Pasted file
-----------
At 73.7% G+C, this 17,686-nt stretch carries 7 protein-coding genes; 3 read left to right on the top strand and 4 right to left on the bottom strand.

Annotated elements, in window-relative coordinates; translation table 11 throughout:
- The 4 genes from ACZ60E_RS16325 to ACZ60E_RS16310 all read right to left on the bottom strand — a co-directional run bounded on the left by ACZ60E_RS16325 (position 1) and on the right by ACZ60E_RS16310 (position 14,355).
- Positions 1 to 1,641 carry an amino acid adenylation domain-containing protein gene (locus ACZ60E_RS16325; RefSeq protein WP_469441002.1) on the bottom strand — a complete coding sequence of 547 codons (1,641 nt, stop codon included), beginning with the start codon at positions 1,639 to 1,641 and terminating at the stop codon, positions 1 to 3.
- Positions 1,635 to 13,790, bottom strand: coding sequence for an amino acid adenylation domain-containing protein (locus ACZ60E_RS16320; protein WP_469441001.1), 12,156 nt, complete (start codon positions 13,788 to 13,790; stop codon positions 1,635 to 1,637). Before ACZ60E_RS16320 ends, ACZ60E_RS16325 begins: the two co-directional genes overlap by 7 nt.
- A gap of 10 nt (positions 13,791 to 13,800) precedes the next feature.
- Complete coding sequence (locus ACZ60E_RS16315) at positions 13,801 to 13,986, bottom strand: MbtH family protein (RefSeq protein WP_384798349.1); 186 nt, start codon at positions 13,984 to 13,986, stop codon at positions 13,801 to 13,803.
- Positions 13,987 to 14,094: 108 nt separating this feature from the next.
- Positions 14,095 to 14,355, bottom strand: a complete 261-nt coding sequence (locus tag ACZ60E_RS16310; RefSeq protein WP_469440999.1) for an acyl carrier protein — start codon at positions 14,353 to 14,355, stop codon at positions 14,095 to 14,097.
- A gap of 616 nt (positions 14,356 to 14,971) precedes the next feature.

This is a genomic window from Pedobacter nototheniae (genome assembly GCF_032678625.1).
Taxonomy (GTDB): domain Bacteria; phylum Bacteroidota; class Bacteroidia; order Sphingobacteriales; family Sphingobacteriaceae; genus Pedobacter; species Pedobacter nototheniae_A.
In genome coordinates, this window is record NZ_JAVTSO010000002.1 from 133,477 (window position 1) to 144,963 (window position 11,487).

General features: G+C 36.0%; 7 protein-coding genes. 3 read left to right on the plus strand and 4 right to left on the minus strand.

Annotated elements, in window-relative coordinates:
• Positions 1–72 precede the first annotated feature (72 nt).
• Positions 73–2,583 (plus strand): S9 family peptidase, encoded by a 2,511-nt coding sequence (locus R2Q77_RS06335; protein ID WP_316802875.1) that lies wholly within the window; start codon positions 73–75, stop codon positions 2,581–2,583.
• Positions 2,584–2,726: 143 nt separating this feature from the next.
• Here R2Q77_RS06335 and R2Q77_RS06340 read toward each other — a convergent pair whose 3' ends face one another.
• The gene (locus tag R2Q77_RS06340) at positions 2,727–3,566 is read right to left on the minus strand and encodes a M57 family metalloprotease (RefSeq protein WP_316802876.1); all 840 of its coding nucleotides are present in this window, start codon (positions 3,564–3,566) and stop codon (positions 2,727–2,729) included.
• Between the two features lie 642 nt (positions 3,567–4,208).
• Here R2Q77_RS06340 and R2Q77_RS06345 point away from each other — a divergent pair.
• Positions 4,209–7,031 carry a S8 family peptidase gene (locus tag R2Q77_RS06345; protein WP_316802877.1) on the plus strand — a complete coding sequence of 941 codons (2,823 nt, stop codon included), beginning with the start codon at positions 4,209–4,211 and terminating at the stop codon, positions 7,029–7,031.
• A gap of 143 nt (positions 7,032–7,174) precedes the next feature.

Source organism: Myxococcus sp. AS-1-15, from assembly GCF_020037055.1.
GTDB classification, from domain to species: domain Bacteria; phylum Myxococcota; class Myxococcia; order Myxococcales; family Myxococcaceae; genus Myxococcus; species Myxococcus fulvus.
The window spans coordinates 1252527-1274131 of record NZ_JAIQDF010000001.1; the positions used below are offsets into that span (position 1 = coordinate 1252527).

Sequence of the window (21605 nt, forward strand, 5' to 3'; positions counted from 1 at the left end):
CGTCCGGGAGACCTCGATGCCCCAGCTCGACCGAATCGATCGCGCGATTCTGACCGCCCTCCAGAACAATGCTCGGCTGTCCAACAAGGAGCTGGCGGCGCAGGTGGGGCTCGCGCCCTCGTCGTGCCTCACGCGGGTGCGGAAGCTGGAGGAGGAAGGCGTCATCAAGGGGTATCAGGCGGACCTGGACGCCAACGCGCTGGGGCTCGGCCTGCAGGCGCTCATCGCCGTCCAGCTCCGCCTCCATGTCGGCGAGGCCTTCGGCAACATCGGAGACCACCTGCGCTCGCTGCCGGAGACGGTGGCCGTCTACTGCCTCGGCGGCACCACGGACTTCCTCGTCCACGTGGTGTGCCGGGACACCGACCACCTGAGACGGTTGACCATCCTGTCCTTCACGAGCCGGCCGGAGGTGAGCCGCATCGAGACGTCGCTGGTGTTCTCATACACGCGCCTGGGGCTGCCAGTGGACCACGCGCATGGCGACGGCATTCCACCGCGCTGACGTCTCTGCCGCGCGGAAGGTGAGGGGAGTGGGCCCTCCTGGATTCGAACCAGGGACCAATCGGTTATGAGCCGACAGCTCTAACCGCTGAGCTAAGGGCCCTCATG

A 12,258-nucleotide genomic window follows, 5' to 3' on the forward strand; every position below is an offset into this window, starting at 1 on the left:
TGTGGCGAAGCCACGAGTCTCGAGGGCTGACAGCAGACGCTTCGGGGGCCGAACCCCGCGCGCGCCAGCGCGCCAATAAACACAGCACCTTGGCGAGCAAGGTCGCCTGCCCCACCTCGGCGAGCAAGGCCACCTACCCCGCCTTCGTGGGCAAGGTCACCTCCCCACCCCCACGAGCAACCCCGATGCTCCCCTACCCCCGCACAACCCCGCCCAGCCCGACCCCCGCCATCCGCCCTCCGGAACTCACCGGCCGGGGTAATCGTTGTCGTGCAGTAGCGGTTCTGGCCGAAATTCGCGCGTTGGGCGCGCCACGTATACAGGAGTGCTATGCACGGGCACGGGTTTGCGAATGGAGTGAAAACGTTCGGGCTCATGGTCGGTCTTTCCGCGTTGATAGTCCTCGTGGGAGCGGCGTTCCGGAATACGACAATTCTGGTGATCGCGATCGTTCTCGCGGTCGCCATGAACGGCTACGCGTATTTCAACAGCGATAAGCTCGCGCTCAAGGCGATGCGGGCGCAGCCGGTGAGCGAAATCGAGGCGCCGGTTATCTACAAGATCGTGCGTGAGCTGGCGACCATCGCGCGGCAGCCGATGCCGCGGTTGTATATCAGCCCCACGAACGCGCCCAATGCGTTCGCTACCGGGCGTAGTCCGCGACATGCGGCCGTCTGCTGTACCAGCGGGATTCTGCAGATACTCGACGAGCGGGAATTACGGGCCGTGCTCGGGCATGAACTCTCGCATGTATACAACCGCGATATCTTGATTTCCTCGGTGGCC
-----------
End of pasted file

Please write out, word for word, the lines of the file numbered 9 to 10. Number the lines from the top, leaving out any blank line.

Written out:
- Positions 14,095 to 14,355, bottom strand: a complete 261-nt coding sequence (locus tag ACZ60E_RS16310; RefSeq protein WP_469440999.1) for an acyl carrier protein — start codon at positions 14,353 to 14,355, stop codon at positions 14,095 to 14,097.
- A gap of 616 nt (positions 14,356 to 14,971) precedes the next feature.